Russian Police Clash With Kremlin Critic Supporters, Arrest Over 2,000

 

Russian Police Clash With Kremlin Critic Supporters, Arrest Over 2,000

Protesters clash with police during a rally in support of jailed opposition leader Alexei Navalny.

Moscow, Russia:

Police clashed violently with protesters in Moscow and arrested more than 2,200 demonstrators in cities across the country Saturday as Russians took to the streets to denounce Kremlin rule and demand the release of opposition leader Alexei Navalny.

Tens of thousands across Russia answered Navalny’s call to take to the streets issued after he was detained at a Moscow airport on arrival from Germany, where he had been recovering from a near-fatal poisoning with a nerve agent.

Protesters spilled out over Pushkin Square in central Moscow and pelted heavily armed riot police with snowballs, but were detained in large numbers and beaten back by law enforcement wielding batons.

Critics of President Vladimir Putin marched towards the Kremlin before dispersing and at one point massed on the steps of Moscow’s circus, illuminating the crowds with hundreds of cell phone lights and pummelling a police van with snowballs.

Later Saturday hundreds gathered outside Moscow’s high-security prison where Navalny is being held but were eventually pushed back by police.

The demonstrators outside the Matrosskaya Tishina prison chanted “Freedom” and called on authorities to release Putin’s most vocal critic.

“Criminals dressed in uniforms are protecting criminals at the helm,” Vera Spivakova, a 71-year-old pensioner, told AFP in Moscow.

“Putin and the oligarchs are afraid of losing their trough,” she said.

OVD Info, which monitors opposition rallies, said that more than 2,200 protesters were detained in dozens of cities across the country.

Among more than 700 detained in the capital were Navalny’s wife Yulia Navalnaya — who was later released — and prominent activist Lyubov Sobol. Several Navalny associates were fined and jailed on the eve of the protest.

The European Union’s foreign policy chief Josep Borrell expressed concern over Russia’s response to the protests saying he deplored “widespread arrests” and the “disproportionate use of force”.

“Unprecedented protests”

On placards and in chants, protesters referenced an investigation published this week by Navalny into an opulent Black Sea property allegedly owned by Putin. The two-hour report has been viewed more than 70 million times on YouTube.

Leonid Volkov, who heads Navalny’s regional network, estimated that as many as 300,000 people had joined the “unprecedented” nationwide protests, and called for fresh rallies next weekend.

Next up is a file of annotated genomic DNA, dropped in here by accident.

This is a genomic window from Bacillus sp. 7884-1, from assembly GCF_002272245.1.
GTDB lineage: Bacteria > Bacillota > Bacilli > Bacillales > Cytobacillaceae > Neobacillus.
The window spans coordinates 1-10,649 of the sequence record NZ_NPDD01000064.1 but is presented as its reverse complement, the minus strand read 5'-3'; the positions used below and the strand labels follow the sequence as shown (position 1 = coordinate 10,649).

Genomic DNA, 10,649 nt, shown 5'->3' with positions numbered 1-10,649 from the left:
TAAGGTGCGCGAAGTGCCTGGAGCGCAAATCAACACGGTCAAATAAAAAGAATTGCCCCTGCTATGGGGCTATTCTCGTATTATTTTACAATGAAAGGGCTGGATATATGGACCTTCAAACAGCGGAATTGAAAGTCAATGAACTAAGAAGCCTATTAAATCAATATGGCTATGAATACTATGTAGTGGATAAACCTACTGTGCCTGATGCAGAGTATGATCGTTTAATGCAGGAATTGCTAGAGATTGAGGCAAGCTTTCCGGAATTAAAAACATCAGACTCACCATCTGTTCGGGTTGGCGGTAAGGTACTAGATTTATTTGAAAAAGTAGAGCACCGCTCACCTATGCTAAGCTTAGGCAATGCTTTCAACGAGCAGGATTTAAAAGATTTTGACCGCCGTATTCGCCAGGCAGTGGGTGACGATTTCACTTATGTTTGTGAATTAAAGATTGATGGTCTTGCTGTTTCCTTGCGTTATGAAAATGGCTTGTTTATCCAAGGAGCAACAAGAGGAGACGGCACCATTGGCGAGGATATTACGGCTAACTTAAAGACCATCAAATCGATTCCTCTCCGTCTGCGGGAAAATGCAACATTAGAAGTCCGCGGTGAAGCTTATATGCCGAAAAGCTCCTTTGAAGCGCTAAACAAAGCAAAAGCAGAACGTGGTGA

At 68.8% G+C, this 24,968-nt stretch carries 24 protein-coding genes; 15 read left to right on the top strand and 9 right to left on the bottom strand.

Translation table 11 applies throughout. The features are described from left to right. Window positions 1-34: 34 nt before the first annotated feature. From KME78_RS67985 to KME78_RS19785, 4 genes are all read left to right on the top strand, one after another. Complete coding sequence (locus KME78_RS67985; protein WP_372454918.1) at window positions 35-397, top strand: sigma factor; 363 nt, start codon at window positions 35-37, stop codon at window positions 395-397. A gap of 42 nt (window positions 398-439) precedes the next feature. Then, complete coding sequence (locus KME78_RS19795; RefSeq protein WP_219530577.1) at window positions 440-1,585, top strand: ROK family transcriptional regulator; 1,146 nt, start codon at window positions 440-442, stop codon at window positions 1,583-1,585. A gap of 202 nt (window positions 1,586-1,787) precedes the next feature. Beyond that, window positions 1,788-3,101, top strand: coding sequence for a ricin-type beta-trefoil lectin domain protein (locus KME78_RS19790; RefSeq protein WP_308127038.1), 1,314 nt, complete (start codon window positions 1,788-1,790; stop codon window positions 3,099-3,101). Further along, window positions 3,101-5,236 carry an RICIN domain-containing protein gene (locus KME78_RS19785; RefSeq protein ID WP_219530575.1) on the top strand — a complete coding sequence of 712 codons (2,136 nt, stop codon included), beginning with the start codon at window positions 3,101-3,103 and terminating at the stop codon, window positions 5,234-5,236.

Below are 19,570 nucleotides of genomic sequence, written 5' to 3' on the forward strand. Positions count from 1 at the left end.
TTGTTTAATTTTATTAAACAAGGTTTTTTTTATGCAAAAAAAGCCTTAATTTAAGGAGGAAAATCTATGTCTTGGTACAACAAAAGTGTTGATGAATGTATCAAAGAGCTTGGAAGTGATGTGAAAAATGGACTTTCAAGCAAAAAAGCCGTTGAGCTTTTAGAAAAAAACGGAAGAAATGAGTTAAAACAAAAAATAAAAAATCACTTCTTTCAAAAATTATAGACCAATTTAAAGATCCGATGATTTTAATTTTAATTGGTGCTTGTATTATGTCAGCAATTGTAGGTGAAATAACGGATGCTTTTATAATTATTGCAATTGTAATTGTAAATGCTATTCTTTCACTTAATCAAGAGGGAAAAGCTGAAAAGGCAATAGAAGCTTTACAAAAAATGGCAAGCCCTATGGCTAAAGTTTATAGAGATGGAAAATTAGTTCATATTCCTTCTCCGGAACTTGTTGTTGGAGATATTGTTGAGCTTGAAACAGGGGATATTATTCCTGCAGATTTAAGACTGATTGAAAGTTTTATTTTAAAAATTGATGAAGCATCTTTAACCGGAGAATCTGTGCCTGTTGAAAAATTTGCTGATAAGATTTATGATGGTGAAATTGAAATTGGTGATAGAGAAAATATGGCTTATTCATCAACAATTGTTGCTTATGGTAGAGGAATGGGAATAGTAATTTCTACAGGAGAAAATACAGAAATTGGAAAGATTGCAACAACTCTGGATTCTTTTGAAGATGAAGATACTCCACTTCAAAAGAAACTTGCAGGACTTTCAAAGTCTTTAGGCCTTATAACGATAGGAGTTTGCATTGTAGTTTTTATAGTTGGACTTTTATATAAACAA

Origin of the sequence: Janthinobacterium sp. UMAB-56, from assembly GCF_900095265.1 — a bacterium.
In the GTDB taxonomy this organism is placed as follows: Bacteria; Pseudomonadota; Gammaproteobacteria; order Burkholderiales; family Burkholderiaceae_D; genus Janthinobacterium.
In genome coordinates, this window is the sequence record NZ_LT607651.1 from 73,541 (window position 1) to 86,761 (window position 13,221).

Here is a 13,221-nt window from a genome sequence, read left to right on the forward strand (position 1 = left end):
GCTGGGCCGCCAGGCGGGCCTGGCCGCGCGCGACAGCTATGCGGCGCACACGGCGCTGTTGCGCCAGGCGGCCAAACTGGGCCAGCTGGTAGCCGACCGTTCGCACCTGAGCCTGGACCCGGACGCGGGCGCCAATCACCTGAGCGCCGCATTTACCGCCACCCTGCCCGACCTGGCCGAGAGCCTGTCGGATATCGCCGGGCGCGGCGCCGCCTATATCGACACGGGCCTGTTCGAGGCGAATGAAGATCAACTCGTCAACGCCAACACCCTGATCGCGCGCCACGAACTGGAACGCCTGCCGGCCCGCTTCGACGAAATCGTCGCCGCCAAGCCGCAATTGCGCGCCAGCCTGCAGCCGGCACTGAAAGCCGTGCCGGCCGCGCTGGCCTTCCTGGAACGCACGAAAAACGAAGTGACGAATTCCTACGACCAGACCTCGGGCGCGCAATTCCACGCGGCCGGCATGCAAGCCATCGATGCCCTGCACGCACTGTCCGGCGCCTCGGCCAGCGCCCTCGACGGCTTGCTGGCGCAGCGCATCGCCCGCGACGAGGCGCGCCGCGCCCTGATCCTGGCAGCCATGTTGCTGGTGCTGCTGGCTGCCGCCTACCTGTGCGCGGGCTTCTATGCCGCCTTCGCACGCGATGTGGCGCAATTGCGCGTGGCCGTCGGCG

The Investigative Committee, which probes major crimes, said in a statement it launched several preliminary probes into violence against law enforcement.

AFP journalists, who saw badly injured protesters retreating behind other demonstrators after clashing with police, estimated crowds in Moscow at some 20,000 people, with more than 10,000 in second city Saint Petersburg.

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Those figures suggested Saturday’s rallies were the largest in Russia since at least 2019, when Navalny supporters rallied in Moscow and other cities to demand free local elections.

The nationwide protests Saturday also were being seen as a litmus test of the opposition’s ability to mobilise ahead of parliamentary elections later this year, despite increasing Kremlin pressure on critics.

Navalny’s detention drew sharp condemnation from Western countries, and the US embassy in Moscow Saturday accused Russian authorities of “suppressing” the right of demonstrators to peaceful protest.

Moscow hit back by alleging US diplomats had published protest routes in advance of Saturday’s demonstrations and of promoting a “march on the Kremlin”.

“Senior officials in the US embassy will have to have a serious conversation with the Russian foreign ministry,” it said in a statement.

“Tired of Putin”

Earlier on Saturday thousands took to the streets in the Far East, Siberia and the Urals including Khabarovsk, Novosibirsk and Yekaterinburg, despite sub zero temperatures and police warnings of a swift crackdown.

In Saint Petersburg, where police detained nearly 300 demonstrators, 20-year-old Alexei Skvortsov told AFP that he no longer wanted to live in a “dictatorship”.

“People are tired of Putin,” he said.

In Yakutsk south of the Arctic Circle, protesters wrapped up against the cold and rallied in temperatures of minus 50 degrees Celsius (-58 Fahrenheit).

Russia’s media watchdog warned online platforms against encouraging minors to participate in the rallies or risk hefty fines.

A hastily organised court on Monday jailed Navalny for 30 days for allegedly flouting parole conditions.

nw